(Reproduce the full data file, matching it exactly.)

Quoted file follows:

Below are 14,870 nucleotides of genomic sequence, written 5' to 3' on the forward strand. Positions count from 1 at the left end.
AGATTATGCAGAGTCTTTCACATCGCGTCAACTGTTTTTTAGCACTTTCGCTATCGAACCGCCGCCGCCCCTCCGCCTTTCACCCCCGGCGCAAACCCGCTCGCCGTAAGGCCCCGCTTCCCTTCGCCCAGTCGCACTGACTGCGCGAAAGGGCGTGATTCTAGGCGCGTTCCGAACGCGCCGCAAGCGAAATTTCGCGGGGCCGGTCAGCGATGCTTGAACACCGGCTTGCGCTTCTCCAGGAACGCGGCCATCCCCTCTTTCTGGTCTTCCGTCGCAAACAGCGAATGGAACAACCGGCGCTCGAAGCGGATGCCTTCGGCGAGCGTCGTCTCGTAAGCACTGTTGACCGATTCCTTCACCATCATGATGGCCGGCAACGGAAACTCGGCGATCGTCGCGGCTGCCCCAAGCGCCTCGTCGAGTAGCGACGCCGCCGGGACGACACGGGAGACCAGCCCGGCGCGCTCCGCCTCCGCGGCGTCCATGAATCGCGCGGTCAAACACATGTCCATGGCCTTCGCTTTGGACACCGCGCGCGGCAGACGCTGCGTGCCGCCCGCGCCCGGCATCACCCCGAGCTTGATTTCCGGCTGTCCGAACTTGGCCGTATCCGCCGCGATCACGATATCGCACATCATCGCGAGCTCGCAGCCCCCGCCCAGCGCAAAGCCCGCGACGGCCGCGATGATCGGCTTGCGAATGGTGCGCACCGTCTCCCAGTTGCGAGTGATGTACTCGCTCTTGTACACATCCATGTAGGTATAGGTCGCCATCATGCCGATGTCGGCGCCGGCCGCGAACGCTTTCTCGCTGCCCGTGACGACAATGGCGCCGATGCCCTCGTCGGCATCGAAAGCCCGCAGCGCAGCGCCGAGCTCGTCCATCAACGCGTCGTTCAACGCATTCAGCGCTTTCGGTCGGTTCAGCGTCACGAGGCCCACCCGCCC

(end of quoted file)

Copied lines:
Below are 14,870 nucleotides of genomic sequence, written 5' to 3' on the forward strand. Positions count from 1 at the left end.
AGATTATGCAGAGTCTTTCACATCGCGTCAACTGTTTTTTAGCACTTTCGCTATCGAACCGCCGCCGCCCCTCCGCCTTTCACCCCCGGCGCAAACCCGCTCGCCGTAAGGCCCCGCTTCCCTTCGCCCAGTCGCACTGACTGCGCGAAAGGGCGTGATTCTAGGCGCGTTCCGAACGCGCCGCAAGCGAAATTTCGCGGGGCCGGTCAGCGATGCTTGAACACCGGCTTGCGCTTCTCCAGGAACGCGGCCATCCCCTCTTTCTGGTCTTCCGTCGCAAACAGCGAATGGAACAACCGGCGCTCGAAGCGGATGCCTTCGGCGAGCGTCGTCTCGTAAGCACTGTTGACCGATTCCTTCACCATCATGATGGCCGGCAACGGAAACTCGGCGATCGTCGCGGCTGCCCCAAGCGCCTCGTCGAGTAGCGACGCCGCCGGGACGACACGGGAGACCAGCCCGGCGCGCTCCGCCTCCGCGGCGTCCATGAATCGCGCGGTCAAACACATGTCCATGGCCTTCGCTTTGGACACCGCGCGCGGCAGACGCTGCGTGCCGCCCGCGCCCGGCATCACCCCGAGCTTGATTTCCGGCTGTCCGAACTTGGCCGTATCCGCCGCGATCACGATATCGCACATCATCGCGAGCTCGCAGCCCCCGCCCAGCGCAAAGCCCGCGACGGCCGCGATGATCGGCTTGCGAATGGTGCGCACCGTCTCCCAGTTGCGAGTGATGTACTCGCTCTTGTACACATCCATGTAGGTATAGGTCGCCATCATGCCGATGTCGGCGCCGGCCGCGAACGCTTTCTCGCTGCCCGTGACGACAATGGCGCCGATGCCCTCGTCGGCATCGAAAGCCCGCAGCGCAGCGCCGAGCTCGTCCATCAACGCGTCGTTCAACGCATTCAGCGCTTTCGGTCGGTTCAGCGTCACGAGGCCCACCCGCCC